We then had a quick break followed by a talk on the training pathways in paediatrics. The specialty that was originally the only one I wanted to pursue wasn’t actually covered by the paediatric route, instead I would have to specialise through the surgical training pathway. I guess that’s going to be a bit harder to make sure I get the paediatric exposure but I guess it’s worth it in the end!

We then had a talk from a general paediatric surgeon (Mr Simon Blackburn) about his work in paediatrics. We were told about the surgeries he had carried out and how he had undergone his training. He had also undertaken a masters degree in surgical education which is something I didn’t know was on offer. I do want to gain a masters degree one day and perhaps a PhD but I know research is not one of my strengths so I guess we will see where my training goes. This was the first time out of many for the three days where my mind wandered over to a specialty that was not neurosurgery. I’ve been pretty much set on this specialty since day one of med school so to suddenly think about another pathway was a surprise to me! The delicate surgeries used to correct birth defects in the gastrointestinal system was intriguing and it was the method of fixing the defects that captured my imagination.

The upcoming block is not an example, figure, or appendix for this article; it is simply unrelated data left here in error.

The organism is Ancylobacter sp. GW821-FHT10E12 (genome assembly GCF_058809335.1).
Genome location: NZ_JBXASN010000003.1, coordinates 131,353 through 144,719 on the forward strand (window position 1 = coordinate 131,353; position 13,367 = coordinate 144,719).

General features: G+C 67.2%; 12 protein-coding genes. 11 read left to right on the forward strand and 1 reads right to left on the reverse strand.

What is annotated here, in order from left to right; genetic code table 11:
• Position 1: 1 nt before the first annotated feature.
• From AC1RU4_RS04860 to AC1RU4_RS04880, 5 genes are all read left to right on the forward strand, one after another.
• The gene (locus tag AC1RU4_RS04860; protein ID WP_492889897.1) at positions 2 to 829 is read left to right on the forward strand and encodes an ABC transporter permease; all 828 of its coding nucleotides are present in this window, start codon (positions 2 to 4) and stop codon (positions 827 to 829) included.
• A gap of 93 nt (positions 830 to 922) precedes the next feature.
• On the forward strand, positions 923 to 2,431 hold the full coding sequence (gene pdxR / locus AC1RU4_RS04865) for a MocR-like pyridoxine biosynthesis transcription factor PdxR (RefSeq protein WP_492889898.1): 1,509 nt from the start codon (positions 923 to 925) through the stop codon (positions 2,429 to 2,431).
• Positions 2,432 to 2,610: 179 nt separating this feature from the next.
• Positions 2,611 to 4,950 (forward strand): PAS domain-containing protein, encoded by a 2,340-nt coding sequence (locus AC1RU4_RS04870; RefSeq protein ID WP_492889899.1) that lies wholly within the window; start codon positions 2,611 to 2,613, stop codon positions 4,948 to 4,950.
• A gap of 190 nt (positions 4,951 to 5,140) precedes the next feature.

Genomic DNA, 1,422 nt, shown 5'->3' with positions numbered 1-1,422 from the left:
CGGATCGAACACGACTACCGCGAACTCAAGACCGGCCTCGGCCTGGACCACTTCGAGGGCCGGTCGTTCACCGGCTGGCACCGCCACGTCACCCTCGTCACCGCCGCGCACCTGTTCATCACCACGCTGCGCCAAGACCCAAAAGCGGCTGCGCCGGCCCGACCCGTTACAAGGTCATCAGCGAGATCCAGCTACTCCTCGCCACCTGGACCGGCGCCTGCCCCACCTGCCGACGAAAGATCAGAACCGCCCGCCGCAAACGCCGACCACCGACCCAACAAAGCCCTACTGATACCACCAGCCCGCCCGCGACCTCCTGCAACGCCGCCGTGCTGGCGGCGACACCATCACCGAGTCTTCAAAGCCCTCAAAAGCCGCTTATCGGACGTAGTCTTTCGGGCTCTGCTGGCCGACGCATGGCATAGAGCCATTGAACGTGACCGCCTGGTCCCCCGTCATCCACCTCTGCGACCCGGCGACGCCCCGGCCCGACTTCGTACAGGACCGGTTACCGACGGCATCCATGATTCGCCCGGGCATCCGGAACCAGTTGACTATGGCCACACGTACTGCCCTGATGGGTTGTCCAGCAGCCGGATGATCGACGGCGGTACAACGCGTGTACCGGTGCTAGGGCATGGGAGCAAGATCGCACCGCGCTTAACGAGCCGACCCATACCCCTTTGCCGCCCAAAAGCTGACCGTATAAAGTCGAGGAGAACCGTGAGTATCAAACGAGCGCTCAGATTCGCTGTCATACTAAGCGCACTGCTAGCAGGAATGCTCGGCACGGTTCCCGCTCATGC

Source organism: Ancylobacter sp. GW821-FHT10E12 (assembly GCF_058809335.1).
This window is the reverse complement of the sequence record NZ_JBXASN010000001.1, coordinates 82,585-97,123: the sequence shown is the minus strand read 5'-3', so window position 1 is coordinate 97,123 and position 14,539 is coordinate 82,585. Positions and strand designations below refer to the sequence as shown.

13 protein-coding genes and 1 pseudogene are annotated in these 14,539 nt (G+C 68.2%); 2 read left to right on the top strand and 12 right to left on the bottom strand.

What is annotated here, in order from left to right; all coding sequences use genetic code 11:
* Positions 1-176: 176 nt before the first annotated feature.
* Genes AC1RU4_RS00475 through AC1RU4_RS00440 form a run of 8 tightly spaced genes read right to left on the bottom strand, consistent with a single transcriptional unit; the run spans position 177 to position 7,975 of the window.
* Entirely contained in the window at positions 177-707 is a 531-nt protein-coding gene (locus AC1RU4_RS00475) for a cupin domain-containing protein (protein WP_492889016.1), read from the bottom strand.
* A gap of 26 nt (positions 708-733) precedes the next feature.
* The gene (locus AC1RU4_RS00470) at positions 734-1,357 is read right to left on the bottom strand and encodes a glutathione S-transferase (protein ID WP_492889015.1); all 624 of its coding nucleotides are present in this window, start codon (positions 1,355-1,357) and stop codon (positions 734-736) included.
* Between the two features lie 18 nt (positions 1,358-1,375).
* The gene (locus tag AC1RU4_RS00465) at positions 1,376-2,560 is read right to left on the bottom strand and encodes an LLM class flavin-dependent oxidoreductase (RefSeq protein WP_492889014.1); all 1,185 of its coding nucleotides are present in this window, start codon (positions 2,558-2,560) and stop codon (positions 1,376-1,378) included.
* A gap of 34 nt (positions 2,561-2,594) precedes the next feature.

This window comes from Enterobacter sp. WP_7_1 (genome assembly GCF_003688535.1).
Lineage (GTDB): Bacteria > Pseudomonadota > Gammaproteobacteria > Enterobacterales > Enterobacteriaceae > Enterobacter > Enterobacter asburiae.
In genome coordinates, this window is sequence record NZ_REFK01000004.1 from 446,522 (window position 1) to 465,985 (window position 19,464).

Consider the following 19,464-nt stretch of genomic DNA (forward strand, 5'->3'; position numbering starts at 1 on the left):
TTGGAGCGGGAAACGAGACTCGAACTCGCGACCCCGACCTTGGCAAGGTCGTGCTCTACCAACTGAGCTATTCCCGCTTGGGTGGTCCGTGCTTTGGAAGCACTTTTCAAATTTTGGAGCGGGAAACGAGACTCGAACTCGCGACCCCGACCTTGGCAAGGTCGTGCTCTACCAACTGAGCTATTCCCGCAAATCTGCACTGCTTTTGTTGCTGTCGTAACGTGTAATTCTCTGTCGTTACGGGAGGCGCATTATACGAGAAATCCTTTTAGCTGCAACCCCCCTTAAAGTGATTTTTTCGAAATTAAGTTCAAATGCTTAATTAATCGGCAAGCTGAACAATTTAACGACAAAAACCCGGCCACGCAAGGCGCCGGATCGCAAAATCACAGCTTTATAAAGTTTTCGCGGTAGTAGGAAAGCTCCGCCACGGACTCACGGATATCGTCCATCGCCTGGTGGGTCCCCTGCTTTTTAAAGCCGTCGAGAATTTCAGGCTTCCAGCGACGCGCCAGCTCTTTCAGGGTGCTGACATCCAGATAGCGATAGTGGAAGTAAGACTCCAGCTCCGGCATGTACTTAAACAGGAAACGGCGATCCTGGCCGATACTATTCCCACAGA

In the afternoon we had breakout sessions. We had been randomly assigned to groups as I was put in the “design a research study one”. I was dreading it slightly but the group I was with worked really well together. Our facilitator was Prof Paul Winyard and he took us through designing a study and the tings you need to consider when trying to secure funding. This small exercise boosted my confidence approaching research projects now that I know a little more about them. We all came together in the afternoon to present our ideas. Other groups had different projects such as designing an App for Junior Doctors where they can access help when needed (and even without internet connection, a common problem in hospitals). I liked the idea of a coffee button that you press when you need to chat to someone. There were other projects such as tackling health problems in the community, running an outreach day with the appearance of Dr Ranj and how to improve doctor- patient interactions in consultations with paediatric patients. The presentations were part of a competition and my group ended up winning! We won a textbook for our efforts which was published by GOSH.